Climate change is amplifying mosquito-borne disease outbreaks
Dr Ruth Müller is a biologist and Professor of Entomology at the Institute of Tropical Medicine in Antwerp. She talked to Samik Kharel about her research which aims to better understand the relationship between climate change and mosquito-borne disease risks to humans.
Can you explain how mosquito-borne diseases are affected by climate change? What innovative approaches are you bringing to address them?
When we talk about climate change, it is not just about the temperature increase, but also about changing precipitation patterns and drought, which all directly influence our social behaviour and the population dynamics of mosquitoes. My research focuses on understanding these dynamics and our options to prevent and control mosquito-borne disease outbreaks. For vector control, it is important to use multiple methodologies. Different geographic regions host a variety of vector species with different ecologies, and we need to understand their behaviour before taking action. For example, the primary dengue vector species, Aedes aegypti, is less well-adapted to colder ecoregions than the vector species Aedes albopictus (the Asian tiger mosquito), with a lesser ability to transmit the dengue arbovirus. There are many innovative biological and genetic vector control tools which we test for their suitability in a different contexts. We prioritise interventions which involve local communities as they can significantly contribute to preventive measures and co-develop new solutions. The exploration of the traditional vector control methods in various parts of the world has been also our priority.
Can you share some examples of your research in Nepal which were exploring the impacts of climate change?
A few years ago, prior to the Covid-19 pandemic and recent dengue outbreaks, we conducted an eco-bio-social study in collaboration with the Ministry of Health and Population. The study aimed to explore perceptions of climate change across various ecoregions of the country. By comparing meteorological data on climatic changes with people's perceptions—such as the observed temperature increase in summers and milder winters over the past few years—we demonstrated that individuals accurately perceive climatic changes. They were also well aware of the indirect effects of these changes on their lives over the years, such as the emergence of new vector species or increased abundance of mosquitoes during post-monsoon season. The recent natural disasters and disease outbreaks in the Himalaya Hindukush region and Nepal makes parts of the country inaccessible, so there have been several challenges to our much-needed follow-up study.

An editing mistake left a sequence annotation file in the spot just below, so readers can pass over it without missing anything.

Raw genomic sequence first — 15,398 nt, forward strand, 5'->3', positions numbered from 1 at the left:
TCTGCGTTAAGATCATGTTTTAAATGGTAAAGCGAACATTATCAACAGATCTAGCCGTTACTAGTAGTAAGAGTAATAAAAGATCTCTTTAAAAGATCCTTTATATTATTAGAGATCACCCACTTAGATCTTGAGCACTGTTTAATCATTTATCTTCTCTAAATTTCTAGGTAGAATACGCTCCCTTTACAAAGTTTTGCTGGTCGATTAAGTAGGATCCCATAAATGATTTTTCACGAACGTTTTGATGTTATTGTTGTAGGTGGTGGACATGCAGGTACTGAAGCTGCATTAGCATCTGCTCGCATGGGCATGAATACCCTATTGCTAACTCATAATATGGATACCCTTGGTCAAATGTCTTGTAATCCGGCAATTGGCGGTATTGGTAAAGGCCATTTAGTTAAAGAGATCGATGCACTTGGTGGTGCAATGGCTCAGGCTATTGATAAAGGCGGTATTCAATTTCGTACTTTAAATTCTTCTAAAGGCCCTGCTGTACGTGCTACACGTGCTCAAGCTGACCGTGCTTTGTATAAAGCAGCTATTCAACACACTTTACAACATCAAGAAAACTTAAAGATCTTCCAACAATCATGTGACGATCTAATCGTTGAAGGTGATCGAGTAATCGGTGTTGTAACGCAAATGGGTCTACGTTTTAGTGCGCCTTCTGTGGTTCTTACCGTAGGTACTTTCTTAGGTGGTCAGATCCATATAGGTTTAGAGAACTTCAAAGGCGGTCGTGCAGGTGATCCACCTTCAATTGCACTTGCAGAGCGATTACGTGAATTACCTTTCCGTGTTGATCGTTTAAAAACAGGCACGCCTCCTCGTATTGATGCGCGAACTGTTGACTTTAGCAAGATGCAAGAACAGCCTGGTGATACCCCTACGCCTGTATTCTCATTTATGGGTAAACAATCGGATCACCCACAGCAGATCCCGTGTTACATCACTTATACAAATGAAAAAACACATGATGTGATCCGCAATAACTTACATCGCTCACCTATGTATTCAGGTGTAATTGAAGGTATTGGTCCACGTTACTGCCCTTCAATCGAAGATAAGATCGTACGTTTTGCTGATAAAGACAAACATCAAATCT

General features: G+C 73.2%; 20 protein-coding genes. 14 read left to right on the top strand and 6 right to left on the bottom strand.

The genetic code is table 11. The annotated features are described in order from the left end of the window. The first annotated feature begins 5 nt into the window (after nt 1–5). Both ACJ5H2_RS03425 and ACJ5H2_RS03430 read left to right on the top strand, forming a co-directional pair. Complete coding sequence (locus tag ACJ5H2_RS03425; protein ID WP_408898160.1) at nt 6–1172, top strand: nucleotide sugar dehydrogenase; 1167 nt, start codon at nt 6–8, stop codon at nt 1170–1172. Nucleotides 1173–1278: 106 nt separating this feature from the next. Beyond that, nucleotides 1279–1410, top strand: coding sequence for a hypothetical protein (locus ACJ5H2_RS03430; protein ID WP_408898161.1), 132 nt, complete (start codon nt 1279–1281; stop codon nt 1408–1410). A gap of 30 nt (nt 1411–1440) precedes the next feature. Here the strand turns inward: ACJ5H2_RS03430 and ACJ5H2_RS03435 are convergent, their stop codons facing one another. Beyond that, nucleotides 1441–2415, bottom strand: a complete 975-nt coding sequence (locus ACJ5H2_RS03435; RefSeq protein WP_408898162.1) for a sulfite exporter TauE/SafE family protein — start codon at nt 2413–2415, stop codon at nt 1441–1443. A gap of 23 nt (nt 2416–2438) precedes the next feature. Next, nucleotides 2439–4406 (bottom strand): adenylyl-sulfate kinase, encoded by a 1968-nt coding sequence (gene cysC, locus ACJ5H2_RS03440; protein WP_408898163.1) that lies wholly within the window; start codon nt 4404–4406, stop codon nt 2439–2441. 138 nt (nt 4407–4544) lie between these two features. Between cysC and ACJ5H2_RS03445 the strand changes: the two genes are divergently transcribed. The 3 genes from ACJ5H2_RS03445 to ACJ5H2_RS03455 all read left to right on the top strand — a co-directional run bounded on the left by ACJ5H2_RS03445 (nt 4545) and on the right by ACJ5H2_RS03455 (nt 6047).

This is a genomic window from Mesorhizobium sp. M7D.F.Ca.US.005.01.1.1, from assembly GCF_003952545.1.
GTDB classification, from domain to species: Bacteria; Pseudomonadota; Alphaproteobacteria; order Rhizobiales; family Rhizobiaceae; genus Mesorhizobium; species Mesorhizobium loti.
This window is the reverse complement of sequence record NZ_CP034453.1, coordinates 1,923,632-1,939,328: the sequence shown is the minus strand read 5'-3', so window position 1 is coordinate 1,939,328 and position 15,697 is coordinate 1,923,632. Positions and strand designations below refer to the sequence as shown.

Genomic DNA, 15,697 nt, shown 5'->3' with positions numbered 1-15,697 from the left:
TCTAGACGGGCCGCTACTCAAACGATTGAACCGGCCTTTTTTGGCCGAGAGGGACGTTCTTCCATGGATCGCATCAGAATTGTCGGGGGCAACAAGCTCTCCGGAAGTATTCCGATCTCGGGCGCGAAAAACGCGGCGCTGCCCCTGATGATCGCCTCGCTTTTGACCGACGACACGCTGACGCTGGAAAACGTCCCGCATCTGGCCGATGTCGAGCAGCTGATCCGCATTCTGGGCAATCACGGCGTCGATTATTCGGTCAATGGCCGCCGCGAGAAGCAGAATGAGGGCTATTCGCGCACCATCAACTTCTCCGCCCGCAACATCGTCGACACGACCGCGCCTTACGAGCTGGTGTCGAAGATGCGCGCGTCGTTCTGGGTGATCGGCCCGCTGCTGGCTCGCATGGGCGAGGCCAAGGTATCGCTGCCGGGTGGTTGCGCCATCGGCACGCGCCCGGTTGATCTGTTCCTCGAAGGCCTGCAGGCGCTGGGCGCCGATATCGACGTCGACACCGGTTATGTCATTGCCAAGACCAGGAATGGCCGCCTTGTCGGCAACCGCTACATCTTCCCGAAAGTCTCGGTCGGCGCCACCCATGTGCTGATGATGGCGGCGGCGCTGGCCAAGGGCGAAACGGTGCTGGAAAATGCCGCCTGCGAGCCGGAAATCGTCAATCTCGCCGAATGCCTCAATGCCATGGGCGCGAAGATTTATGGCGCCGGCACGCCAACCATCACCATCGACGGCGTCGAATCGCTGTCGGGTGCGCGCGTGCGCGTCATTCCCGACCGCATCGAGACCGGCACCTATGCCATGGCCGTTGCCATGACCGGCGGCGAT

With growing outbreaks of vector-borne diseases in the country, what are your perspectives on mobilising public awareness and on actions needed to address these challenges?
First of all, the government needs to disseminate basic information about vector-borne diseases and their prevention and control. We have set up a mosquito disease information centre at the National History Museum of the Tribhuvan University, which helps to educate people on mosquito-borne diseases. We also believe in a bottom-up approach, where the community informs the experts about the presence of invasive mosquitoes and co-develops preventive measures for vector-borne diseases. For example, in Belgium, citizens have been helping us tremendously by taking pictures and informing the national public health authority about the presence of exotic mosquitos. We are going to use a similar citizen science approach in Nepal, where many villages and towns are hard-to-reach, especially in the high mountainous regions. Such a web-based, citizen science project could be feasible since almost everyone is using a mobile phone nowadays. The knowledge from active and passive mosquito monitoring will allow us to closely follow-up the spread of mosquitoes and associated vector-borne diseases and hopefully induce a faster response to these climate-related health threats.
I am proud to say that our research on the spread of dengue vectors towards colder ecoregions in Nepal is truly spearheading. Typically, major research on global warming is limited to countries in the North, while only few countries in the Global South put this type of research on their priority agenda. I believe that the voice of the Global South needs to be louder to create a critical mass of policymakers asking for solutions and making “health in the face of climate crisis” a high priority. The global community could strongly benefit from a collaborative South-North effort to study the impacts of climate crisis on health.
As the co-chair of the scientific committee for the 2023 ITM Colloquium, jointly organised by ITM and the Nepal Health Research Council in Kathmandu, could you elaborate on the importance of this event?
It is an honour to organise such an important event, which will amalgamates climate science, environmental health and human health and stimulate a much needed interdisciplinary and multisectoral discussion. Our aim is to bring internationally renowned scientists from different health disciplines and sectors together to share expertise and knowledge from all over the world and establish a joint force to tackle diseases burdened by the climate crisis.
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